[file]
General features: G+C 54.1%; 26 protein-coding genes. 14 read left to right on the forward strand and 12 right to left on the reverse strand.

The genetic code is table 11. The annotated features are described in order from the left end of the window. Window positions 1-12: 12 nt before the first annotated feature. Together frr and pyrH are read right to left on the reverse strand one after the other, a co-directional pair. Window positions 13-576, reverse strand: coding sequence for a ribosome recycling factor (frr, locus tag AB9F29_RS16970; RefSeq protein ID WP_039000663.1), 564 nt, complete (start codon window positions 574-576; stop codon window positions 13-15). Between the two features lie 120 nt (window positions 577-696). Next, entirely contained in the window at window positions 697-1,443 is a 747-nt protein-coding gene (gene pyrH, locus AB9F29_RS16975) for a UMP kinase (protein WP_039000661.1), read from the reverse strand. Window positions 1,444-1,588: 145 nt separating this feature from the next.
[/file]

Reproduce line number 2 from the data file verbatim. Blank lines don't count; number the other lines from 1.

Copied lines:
The genetic code is table 11. The annotated features are described in order from the left end of the window. Window positions 1-12: 12 nt before the first annotated feature. Together frr and pyrH are read right to left on the reverse strand one after the other, a co-directional pair. Window positions 13-576, reverse strand: coding sequence for a ribosome recycling factor (frr, locus tag AB9F29_RS16970; RefSeq protein ID WP_039000663.1), 564 nt, complete (start codon window positions 574-576; stop codon window positions 13-15). Between the two features lie 120 nt (window positions 577-696). Next, entirely contained in the window at window positions 697-1,443 is a 747-nt protein-coding gene (gene pyrH, locus AB9F29_RS16975) for a UMP kinase (protein WP_039000661.1), read from the reverse strand. Window positions 1,444-1,588: 145 nt separating this feature from the next.